To My Best Friend

I met Melissa when I was 18. We lived two doors down from each other our Freshman year at Brigham Young University. Melissa likes to say that when we walked to class together for the first time she had a notecard filled with things to talk about because she didn’t think we’d have anything in common. Honestly, I can hardly remember the day we first met because I feel like I’ve known her my whole life. I know about her childhood crushes and the dress she wore to prom and could probably give you a tour of her hometown even though I haven’t actually ever been there.

Weeks into our first year of college we sat in her room ripping up photos of her high school boyfriend that I’d never met because he was the worst, like most high school boyfriends are. I still vividly remember these pictures and what they looked like in tiny little pieces on the rainbow rug that she had for years and years. It was weirdly intimate, you know? I’d grown up having the same five best friends since kindergarten, and here I’d only known Melissa for a few weeks. But it was easy; we were made of the same stuff.

Melissa and I were inseparable from day one. We were really into T-shirts and loved this turquoise one that had blue crowns on it. Summers apart we’d spend watching The Hills over Skype, and one year our basement apartment had such crappy Internet that we’d load an episode of Gossip Girl before we left for class in the morning in hopes that it would be ready to watch by the time we got home late. We would make pasta salad or baked potatoes or corn chowder for dinner every night, shared the same blow dryer and I sometimes stole her shaving cream (sorry, Mel). She is fiercely loyal and would let me wear her new dresses before she even got the chance.

This is probably TMI but it’s very important to the Melissa-Hannah Friendship Narrative. Melissa was right outside the door the first time I ever used a tampon, chanting, “You can do it you can do it!” while I yelled “WHAT AM I SUPPOSED TO DO WITH THIS??” but we were going swimming and there were going to be boys there and I couldn’t sit on the side of the pool like a huge loser so I did it, and I probably would have just stayed home if she hadn’t reminded me that I was too old to be having these problems.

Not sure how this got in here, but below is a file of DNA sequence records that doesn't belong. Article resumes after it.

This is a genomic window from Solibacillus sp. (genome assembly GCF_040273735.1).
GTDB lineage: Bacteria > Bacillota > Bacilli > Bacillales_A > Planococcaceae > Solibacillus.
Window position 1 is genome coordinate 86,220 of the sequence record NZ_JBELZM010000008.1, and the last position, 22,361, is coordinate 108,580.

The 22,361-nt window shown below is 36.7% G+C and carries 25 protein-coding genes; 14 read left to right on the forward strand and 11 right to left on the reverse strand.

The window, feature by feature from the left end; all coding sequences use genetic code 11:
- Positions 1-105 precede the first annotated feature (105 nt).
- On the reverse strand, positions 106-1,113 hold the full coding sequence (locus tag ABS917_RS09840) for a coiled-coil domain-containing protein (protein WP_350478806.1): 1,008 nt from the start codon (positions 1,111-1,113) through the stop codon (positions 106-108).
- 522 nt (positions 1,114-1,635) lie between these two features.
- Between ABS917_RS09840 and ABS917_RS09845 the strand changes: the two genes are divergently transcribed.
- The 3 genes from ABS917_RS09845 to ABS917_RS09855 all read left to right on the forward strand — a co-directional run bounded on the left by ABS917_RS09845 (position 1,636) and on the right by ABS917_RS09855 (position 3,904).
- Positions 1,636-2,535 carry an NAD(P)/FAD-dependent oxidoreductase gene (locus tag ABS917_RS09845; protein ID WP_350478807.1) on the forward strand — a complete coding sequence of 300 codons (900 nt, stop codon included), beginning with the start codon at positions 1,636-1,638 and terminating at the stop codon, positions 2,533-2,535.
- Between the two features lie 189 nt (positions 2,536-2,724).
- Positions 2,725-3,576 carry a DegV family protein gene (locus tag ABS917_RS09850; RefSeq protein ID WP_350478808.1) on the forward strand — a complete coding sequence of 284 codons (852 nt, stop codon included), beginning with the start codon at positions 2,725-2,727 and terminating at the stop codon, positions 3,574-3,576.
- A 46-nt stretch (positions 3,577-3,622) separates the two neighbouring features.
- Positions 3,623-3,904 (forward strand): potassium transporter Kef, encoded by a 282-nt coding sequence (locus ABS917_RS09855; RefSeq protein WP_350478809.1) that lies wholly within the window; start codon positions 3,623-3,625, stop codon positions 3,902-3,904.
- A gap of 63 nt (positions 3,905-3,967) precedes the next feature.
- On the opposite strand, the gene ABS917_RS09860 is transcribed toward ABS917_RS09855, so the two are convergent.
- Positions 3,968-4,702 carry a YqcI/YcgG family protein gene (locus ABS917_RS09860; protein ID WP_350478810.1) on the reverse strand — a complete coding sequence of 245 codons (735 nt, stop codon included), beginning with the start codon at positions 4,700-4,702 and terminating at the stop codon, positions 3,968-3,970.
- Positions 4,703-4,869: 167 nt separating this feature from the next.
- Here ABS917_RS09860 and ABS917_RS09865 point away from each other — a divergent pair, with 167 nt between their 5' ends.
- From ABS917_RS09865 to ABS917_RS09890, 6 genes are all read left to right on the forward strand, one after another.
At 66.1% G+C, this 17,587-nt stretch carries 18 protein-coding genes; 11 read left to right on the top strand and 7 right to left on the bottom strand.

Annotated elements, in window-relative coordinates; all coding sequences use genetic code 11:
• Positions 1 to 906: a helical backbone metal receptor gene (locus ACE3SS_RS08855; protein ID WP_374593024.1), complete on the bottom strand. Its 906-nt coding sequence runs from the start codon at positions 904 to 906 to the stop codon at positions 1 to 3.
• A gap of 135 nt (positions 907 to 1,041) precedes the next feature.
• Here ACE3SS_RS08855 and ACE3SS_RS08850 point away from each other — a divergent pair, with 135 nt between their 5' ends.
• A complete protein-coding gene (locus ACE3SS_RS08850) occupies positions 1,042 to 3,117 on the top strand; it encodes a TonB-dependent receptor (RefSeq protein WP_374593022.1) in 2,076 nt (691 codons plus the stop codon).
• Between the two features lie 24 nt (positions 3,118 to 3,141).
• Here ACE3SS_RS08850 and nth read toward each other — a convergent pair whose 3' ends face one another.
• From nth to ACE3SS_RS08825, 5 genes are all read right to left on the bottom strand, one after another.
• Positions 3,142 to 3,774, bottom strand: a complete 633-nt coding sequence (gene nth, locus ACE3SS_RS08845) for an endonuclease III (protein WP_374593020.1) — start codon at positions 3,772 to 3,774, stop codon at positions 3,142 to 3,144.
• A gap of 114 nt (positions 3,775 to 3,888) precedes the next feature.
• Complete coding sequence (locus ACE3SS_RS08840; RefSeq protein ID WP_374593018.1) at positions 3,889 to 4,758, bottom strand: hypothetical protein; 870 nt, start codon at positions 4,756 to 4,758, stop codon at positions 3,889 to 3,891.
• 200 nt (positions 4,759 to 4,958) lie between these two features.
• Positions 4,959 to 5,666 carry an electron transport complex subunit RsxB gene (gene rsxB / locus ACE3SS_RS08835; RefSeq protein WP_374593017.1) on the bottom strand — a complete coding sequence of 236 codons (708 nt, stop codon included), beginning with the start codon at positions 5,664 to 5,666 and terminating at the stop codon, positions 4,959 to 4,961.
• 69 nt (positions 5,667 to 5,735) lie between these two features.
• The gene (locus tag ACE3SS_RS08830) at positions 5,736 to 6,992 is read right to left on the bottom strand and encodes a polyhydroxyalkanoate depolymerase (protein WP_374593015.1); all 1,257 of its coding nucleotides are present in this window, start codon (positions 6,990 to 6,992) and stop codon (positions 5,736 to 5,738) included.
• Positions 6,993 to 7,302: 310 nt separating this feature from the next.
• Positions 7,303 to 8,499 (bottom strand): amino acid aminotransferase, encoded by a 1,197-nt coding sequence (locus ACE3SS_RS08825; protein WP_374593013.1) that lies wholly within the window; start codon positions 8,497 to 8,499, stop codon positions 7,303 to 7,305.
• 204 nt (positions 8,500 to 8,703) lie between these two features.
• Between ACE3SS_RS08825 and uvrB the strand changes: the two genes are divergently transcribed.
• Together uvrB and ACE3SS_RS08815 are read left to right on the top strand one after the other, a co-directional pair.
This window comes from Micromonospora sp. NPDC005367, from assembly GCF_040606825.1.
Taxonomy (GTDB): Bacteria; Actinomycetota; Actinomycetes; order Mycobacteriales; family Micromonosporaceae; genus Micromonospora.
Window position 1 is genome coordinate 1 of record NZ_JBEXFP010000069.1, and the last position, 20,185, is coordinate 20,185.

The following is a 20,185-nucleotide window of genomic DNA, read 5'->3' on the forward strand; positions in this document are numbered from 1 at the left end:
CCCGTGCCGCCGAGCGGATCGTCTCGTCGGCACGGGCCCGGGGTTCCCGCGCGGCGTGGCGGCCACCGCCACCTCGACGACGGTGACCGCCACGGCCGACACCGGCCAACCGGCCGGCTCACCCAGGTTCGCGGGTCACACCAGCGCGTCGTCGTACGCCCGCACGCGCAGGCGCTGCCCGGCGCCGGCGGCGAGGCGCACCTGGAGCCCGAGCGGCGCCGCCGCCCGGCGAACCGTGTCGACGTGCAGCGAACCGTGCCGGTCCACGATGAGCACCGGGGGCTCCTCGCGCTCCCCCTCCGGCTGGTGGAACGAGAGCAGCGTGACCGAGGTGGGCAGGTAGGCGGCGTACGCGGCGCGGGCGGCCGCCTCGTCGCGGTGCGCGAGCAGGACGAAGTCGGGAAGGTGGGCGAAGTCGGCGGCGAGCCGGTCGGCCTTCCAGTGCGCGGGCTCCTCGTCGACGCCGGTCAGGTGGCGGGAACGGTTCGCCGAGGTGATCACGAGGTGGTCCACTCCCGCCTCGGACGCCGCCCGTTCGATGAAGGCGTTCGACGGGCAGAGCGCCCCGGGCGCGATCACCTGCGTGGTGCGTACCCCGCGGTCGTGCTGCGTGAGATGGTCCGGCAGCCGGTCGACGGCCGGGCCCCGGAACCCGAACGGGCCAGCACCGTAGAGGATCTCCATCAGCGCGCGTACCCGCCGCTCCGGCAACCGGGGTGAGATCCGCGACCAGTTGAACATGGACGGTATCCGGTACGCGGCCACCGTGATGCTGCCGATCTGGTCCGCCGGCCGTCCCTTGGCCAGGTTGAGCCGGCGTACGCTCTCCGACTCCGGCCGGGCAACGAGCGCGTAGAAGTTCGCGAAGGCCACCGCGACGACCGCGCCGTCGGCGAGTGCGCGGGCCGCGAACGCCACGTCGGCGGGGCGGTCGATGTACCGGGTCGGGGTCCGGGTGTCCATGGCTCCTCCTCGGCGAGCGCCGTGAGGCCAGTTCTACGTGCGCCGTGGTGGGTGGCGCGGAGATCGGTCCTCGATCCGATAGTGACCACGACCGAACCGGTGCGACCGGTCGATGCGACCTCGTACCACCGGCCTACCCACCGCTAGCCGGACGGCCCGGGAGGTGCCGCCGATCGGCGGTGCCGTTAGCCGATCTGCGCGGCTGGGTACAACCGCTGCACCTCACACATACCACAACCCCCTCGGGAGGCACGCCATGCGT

In the last apartment we shared there were those plastic glow stars all over the ceiling, left behind by some previous tenant. We would lay our beds and sing every song we could think of that included the word “stars” and mostly just hummed Yellow by Coldplay. We thought this was the funniest thing in the world. When I moved out of that apartment and into my grandparent’s house 3,000 miles away, I was scared. My first night I laid on my back and looked up at the ceiling. Through my tears I could see one of those dumb plastic stars, glowing. It felt like Melissa had snuck on a plane and into my new bedroom and stuck those stars up there just for me, because she knew I’d be sad, even though that was impossible. It’s kind of a silly story but it mattered so much to me in that moment, that small familiar glow in such an unfamiliar place.

Even now, we call each other in tears when we lose jobs or boyfriends or our keys. Melissa even picks up the phone when I call her while she’s at the gym. We share recipes and Buzzfeed quizzes and have a secret Pinterest board filled with things that we hate (which includes denim maxi skirts and terrible pregnancy announcements). We like dolphins and talking about barre class. We think the same things are funny, like this freewebz tribute to Good Charlotte that I found while Googling the lyrics to “East Coast Anthem” because sometimes you just need those. We spent quite a bit of time this afternoon typing to each other via gchat, tears streaming down our faces trying really hard not to laugh because we’re both at work. “I literally can’t breathe”  and “Why doesn’t anyone else think this is funny?” And if I had to sum up our friendship, I’d sum it up with this: Nobody else appreciates hilarious things like we do. Nobody else thinks we are funny.

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